It is also important for the physician to assess the patient’ s emotional state as well as their ability to process the information they might receive regarding a possible positive or negative DNA mutation test result (Lynch, Silva, Snyder, & Lynch, 2008, p. 11). According to Lynch et al. (2008), “The entire impact upon hereditary cancer syndrome diagnosis and its ultimate management starts with our strong emphasis on a well-orchestrated family history” (p. 12). Cost for genetic testing can be very high; although some insurance companies will cover the cost for patient’s deemed to be a high risk.
Metcalf et al. (2007) ascertained the following information: It is known that women with a BRCA1/2 mutation have one of the highest known risks for the development of breast cancer. However, there are several options available to reduce the risk of developing breast cancer. These include chemoprevention (including tamoxifen), prophylactic surgery (mastectomy or oophorectomy). None of these options offer women a 100% breast cancer risk reduction, and each preventative option has risks and benefits, both medical and psychological.
These circumstances make decisions about breast cancer prevention difficult to make (p. 208). Metcalf et al. ’s study involved creating a decision making tool to serve as an aid to women in making their decision regarding preventive options. Women in the study reported that they need more information in order to make an informed decision. The decision aid used a pre and post test and gave detained information about various options along with information on how they may expect to feel emotionally related to each of those options (Metcalf et al., 2007).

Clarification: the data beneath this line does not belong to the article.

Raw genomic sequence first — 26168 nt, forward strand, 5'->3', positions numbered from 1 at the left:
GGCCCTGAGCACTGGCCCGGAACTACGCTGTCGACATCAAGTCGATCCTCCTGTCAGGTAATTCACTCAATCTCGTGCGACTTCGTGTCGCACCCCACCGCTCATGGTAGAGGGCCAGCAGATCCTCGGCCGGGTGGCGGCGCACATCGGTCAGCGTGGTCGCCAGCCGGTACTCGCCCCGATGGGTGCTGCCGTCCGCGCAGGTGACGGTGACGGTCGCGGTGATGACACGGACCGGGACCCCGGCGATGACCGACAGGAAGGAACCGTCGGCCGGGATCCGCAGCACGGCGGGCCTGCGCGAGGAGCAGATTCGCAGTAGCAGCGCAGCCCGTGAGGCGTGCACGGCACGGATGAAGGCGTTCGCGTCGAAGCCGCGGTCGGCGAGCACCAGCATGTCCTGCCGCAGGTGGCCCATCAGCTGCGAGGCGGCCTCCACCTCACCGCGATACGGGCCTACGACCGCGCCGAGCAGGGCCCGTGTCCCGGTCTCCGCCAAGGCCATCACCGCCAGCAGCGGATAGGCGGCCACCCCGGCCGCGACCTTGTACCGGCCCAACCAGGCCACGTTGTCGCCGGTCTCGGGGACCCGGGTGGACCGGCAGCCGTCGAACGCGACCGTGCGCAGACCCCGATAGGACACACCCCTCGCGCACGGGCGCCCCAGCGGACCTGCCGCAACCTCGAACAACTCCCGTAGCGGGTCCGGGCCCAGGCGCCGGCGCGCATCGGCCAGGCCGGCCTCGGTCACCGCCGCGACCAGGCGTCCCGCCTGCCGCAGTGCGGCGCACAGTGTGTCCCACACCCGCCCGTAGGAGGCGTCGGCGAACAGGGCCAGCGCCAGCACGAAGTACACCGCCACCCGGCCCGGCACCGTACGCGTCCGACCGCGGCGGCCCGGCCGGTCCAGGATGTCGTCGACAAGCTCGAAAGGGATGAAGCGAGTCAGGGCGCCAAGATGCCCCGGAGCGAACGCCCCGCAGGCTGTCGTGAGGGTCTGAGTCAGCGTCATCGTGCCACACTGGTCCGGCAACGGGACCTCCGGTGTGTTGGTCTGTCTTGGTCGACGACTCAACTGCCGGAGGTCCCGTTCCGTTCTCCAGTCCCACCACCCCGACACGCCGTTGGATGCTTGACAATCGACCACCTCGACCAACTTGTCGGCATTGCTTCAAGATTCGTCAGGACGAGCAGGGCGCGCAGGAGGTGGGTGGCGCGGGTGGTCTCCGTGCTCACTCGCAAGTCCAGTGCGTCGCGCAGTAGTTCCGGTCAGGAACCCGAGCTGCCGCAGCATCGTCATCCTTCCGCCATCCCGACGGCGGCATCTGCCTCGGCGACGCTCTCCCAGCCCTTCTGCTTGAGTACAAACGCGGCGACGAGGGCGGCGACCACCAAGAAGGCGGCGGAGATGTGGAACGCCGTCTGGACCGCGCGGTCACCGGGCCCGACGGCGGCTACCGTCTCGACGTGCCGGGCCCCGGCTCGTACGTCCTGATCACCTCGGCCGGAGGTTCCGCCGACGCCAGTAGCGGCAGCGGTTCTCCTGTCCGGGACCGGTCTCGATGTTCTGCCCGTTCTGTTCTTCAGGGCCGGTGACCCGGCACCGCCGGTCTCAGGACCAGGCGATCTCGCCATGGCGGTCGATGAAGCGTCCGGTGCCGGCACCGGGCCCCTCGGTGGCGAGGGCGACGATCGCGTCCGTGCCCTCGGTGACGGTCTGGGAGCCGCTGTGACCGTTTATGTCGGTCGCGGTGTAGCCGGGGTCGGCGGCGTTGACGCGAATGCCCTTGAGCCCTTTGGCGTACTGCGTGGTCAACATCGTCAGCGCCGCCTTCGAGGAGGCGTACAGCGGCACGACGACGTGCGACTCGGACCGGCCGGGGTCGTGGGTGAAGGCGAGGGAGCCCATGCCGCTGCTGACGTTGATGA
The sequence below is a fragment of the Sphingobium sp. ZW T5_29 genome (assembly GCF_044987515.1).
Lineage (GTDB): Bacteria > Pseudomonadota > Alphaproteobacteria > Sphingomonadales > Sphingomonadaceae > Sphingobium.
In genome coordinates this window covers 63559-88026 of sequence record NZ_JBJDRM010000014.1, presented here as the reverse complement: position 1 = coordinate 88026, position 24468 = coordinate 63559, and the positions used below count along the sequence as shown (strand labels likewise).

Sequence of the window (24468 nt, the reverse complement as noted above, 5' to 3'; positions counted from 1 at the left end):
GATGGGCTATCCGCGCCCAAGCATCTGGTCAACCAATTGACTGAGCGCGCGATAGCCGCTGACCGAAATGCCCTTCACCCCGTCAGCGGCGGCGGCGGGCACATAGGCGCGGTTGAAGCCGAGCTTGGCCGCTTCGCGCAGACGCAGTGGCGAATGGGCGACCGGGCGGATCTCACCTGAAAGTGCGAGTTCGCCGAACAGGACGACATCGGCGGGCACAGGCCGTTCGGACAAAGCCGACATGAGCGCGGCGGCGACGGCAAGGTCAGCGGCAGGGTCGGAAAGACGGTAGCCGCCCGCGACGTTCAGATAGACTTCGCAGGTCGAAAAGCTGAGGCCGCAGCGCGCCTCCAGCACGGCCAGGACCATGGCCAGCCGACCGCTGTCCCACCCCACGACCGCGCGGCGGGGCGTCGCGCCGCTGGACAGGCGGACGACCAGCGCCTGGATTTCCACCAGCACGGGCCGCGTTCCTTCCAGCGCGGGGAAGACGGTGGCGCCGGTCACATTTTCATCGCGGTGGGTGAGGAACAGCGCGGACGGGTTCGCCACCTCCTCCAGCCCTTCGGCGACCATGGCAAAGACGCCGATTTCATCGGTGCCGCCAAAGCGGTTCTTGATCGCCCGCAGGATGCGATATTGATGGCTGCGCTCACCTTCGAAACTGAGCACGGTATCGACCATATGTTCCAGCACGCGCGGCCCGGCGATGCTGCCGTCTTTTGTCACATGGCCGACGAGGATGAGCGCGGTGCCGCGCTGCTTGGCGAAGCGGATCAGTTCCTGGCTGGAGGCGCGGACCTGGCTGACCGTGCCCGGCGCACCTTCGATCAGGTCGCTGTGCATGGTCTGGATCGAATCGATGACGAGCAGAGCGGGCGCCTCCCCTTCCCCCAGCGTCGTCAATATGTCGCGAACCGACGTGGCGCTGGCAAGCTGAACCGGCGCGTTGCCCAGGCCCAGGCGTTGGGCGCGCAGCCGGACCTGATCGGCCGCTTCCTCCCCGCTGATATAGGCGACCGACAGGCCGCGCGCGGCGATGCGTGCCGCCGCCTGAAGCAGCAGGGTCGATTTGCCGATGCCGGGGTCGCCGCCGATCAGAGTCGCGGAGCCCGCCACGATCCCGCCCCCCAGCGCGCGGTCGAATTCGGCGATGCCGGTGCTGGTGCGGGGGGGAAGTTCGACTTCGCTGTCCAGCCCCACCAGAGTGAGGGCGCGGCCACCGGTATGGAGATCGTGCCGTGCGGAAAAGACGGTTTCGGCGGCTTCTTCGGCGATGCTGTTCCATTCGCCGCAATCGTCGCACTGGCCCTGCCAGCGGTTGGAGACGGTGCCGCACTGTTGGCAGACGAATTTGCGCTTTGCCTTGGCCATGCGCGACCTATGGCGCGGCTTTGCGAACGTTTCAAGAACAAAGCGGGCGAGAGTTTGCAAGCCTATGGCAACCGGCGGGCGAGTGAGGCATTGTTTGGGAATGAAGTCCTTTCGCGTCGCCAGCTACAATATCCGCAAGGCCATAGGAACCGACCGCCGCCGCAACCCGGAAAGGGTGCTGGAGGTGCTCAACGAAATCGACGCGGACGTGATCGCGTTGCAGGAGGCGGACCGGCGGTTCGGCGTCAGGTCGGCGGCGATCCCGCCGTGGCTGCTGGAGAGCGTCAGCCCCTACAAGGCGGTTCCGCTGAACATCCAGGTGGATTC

Although this was a very limited study, it does potentially have some significant implications, according to Metcalf, et al. (2007) “We observed decreased levels of decisional conflict suggestive of implementation of decisions, and an increase in the number of women that were leaning towards a breast cancer prevention option” (p. 216). Metcalf et al. (2007) concluded, “with use of the decision aid, more women will elect for a cancer prevention option, and ultimately fewer women will develop and/or die of hereditary breast cancer” (p. 216).
Metcalf’s conclusion might be slightly egocentric, but the findings are rather interesting and certainly persuasive that the more information given, the more likely a comfortable decision will be made possibly in a shorter time frame, which for some could make the difference of life and death. In another study discussed by Silva et al. they too found a lack of knowledge about clinical implications of mutant genes is an important issue to be addressed; their findings showed that clinicians performed inappropriate risk assessments contributing to patients’ emotional distress (Silva et al., 2008, p. 15).
It has been found in recent years that approximately 80% of women who underwent prophylactic mastectomies without having thorough risk assessments and genetic counseling later found out they were not BRCA carriers and not carry the same inordinate risk for those mutations (Silva et al. , 2008, p. 15). Silva et al. (2008), concluded “significant psychological problems are often seen in these individuals who test negative for a BRCA mutation years after undergoing prophylactic mastectomy for a putative but undefined or poorly quantitated risk” (p. 15).
Women who are carriers for BRCA1 and/or BRCA2 mutations who have had adequate risk assessment and genetic counseling who choose to have prophylactic breast surgery, reduce the risk of breast cancer as much as 97% (“Genetics,” 2012). The surgery removes nearly all of the breast tissue, so there are very few breast cells left behind that could develop into a cancer. Women with an abnormal BRCA1 or BRCA2 gene that have a prophylactic oophorectomy before menopause decrease their risk of breast cancer by approximately 50% because the ovaries are the main source of estrogen in a premenopausal woman’s body (“Genetics,” 2012).